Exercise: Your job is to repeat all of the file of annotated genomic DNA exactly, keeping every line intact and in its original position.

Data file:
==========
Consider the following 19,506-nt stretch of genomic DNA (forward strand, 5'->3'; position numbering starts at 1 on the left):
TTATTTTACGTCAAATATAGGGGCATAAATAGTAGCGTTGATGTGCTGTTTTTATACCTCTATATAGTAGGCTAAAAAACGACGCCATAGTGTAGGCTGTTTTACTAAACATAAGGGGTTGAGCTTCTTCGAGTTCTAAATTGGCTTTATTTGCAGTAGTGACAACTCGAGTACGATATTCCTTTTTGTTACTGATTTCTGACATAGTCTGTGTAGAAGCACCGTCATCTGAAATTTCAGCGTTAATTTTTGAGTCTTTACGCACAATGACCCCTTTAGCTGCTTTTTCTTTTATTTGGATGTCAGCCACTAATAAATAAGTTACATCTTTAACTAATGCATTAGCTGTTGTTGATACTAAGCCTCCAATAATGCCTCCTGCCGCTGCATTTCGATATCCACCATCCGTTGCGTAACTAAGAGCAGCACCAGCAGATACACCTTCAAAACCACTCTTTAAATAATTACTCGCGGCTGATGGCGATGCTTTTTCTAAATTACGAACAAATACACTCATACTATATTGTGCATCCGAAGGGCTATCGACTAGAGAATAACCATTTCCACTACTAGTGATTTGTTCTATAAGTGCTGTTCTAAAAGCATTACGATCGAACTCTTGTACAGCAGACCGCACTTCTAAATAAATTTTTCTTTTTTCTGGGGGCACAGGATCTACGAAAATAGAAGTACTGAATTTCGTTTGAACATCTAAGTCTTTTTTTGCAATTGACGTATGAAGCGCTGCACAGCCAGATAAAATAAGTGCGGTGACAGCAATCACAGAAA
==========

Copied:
Consider the following 19,506-nt stretch of genomic DNA (forward strand, 5'->3'; position numbering starts at 1 on the left):
TTATTTTACGTCAAATATAGGGGCATAAATAGTAGCGTTGATGTGCTGTTTTTATACCTCTATATAGTAGGCTAAAAAACGACGCCATAGTGTAGGCTGTTTTACTAAACATAAGGGGTTGAGCTTCTTCGAGTTCTAAATTGGCTTTATTTGCAGTAGTGACAACTCGAGTACGATATTCCTTTTTGTTACTGATTTCTGACATAGTCTGTGTAGAAGCACCGTCATCTGAAATTTCAGCGTTAATTTTTGAGTCTTTACGCACAATGACCCCTTTAGCTGCTTTTTCTTTTATTTGGATGTCAGCCACTAATAAATAAGTTACATCTTTAACTAATGCATTAGCTGTTGTTGATACTAAGCCTCCAATAATGCCTCCTGCCGCTGCATTTCGATATCCACCATCCGTTGCGTAACTAAGAGCAGCACCAGCAGATACACCTTCAAAACCACTCTTTAAATAATTACTCGCGGCTGATGGCGATGCTTTTTCTAAATTACGAACAAATACACTCATACTATATTGTGCATCCGAAGGGCTATCGACTAGAGAATAACCATTTCCACTACTAGTGATTTGTTCTATAAGTGCTGTTCTAAAAGCATTACGATCGAACTCTTGTACAGCAGACCGCACTTCTAAATAAATTTTTCTTTTTTCTGGGGGCACAGGATCTACGAAAATAGAAGTACTGAATTTCGTTTGAACATCTAAGTCTTTTTTTGCAATTGACGTATGAAGCGCTGCACAGCCAGATAAAATAAGTGCGGTGACAGCAATCACAGAAA